To be a “real” learning commons, we have to do more than add the latest devices and loosen the no talk, no food rules of the traditional school library. The spirit of a commons – is a commonwealth of resources shared by a community. You can call us a School Library or a Media Resource Centre or a Learning Commons, a Learning Community, a Personal Learning Network, but what is the difference?
A commons is open and generous, collaborative, cooperative, transparent and democratic. Public libraries and schools are good example of commons; treasured institutions that are the foundations of our democratic society, open to anyone who wants to learn.
The opposite of common is enclosed: privatized, traded in the market. The process of converting our educational commons into market resources can described, as enclosure because, like the movement to enclose common lands in eighteenth-century England, it involves the private appropriation of collectively owned resources.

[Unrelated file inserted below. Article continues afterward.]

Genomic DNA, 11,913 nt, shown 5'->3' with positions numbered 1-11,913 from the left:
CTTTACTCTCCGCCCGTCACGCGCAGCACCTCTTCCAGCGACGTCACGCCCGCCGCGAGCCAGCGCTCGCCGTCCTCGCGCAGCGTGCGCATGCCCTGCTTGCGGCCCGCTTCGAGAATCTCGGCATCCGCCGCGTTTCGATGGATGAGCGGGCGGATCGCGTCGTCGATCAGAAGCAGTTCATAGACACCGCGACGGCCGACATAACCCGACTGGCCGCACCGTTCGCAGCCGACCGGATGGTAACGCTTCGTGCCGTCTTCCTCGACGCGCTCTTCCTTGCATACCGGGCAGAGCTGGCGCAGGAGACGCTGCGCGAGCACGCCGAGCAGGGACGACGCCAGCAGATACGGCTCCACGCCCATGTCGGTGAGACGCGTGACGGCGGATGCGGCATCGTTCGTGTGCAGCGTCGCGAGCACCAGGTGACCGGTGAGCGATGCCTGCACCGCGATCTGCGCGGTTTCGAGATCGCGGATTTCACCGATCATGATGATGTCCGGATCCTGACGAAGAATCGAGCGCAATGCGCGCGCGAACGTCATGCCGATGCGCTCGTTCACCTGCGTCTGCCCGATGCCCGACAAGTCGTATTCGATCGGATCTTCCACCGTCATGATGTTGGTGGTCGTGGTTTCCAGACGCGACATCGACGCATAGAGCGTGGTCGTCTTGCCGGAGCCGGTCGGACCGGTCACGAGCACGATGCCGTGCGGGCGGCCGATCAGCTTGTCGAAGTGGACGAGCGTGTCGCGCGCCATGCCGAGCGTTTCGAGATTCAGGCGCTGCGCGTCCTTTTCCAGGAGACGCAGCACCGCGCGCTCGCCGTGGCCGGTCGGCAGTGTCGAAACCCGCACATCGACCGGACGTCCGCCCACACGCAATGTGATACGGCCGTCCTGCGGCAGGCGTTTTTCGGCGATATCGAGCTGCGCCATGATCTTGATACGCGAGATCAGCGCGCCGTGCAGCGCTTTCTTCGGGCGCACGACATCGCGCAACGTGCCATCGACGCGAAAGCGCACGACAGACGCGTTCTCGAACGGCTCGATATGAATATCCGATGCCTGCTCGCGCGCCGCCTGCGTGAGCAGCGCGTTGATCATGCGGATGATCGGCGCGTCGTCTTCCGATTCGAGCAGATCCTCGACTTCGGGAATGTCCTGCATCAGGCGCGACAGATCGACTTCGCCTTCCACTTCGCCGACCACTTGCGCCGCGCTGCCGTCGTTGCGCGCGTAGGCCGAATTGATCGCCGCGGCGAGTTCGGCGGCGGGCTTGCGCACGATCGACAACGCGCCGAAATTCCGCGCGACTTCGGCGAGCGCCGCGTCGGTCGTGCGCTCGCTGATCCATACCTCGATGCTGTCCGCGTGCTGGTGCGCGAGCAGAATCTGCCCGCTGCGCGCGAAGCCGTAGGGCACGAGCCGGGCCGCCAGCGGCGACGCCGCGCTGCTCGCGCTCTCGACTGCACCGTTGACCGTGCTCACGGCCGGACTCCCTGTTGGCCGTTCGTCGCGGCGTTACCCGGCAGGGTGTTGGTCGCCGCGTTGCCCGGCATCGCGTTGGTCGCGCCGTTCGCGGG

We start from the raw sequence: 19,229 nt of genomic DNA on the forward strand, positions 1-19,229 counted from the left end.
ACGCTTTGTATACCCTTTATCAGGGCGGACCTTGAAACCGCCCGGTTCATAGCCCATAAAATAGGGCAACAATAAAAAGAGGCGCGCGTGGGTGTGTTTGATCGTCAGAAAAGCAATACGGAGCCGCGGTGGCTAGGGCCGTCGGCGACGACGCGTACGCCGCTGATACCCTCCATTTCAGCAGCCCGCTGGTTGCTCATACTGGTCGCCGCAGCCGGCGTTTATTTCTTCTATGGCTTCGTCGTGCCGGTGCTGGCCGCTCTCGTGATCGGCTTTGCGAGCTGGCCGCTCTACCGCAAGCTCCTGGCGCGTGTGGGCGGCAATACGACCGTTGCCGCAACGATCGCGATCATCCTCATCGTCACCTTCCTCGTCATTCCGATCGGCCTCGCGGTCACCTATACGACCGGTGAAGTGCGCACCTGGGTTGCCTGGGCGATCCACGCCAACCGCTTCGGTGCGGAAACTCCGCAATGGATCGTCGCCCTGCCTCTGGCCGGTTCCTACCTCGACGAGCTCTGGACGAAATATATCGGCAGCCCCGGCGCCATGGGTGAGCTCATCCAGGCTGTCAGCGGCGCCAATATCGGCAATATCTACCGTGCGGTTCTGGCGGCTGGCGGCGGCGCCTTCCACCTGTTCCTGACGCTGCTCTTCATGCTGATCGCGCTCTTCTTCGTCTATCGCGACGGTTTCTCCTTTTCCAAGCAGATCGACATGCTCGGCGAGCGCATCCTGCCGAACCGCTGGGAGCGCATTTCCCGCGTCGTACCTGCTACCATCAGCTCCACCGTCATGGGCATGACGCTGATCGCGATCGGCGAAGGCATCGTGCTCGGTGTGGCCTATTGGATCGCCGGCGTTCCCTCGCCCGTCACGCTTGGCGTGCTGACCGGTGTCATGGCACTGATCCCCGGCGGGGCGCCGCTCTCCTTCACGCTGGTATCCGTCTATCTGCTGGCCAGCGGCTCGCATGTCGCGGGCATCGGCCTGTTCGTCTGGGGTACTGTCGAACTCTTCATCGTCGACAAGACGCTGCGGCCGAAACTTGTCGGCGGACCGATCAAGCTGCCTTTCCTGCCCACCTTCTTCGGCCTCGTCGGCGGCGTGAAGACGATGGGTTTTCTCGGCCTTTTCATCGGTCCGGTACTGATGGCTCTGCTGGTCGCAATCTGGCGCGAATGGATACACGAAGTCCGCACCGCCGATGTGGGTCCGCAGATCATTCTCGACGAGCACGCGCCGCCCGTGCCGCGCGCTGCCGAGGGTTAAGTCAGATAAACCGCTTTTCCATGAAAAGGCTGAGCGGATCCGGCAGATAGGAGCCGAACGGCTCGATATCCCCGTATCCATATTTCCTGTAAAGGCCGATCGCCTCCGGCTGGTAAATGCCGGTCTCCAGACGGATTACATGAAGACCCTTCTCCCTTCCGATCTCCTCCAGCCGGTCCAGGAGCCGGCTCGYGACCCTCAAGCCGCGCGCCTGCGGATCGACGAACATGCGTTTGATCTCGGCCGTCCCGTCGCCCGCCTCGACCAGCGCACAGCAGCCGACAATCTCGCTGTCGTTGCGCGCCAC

Is this commons talk just hype?; while we are being increasingly privatized and barriers to sharing built in the name of privacy?
Well run school libraries have always been the heart of the school; way more program that place. What is different now is our virtual potential to grow organically beyond our individual school plants. It is not about the technological medium; it is about the commons.
The challenge is to build authentic academic collaborations while opening our minds to sharing resources and decisions. The goal is to create these same opportunities for our students and teachers.
Our OPEN SCHOOL LEARNING COMMONS is our way of reaching out.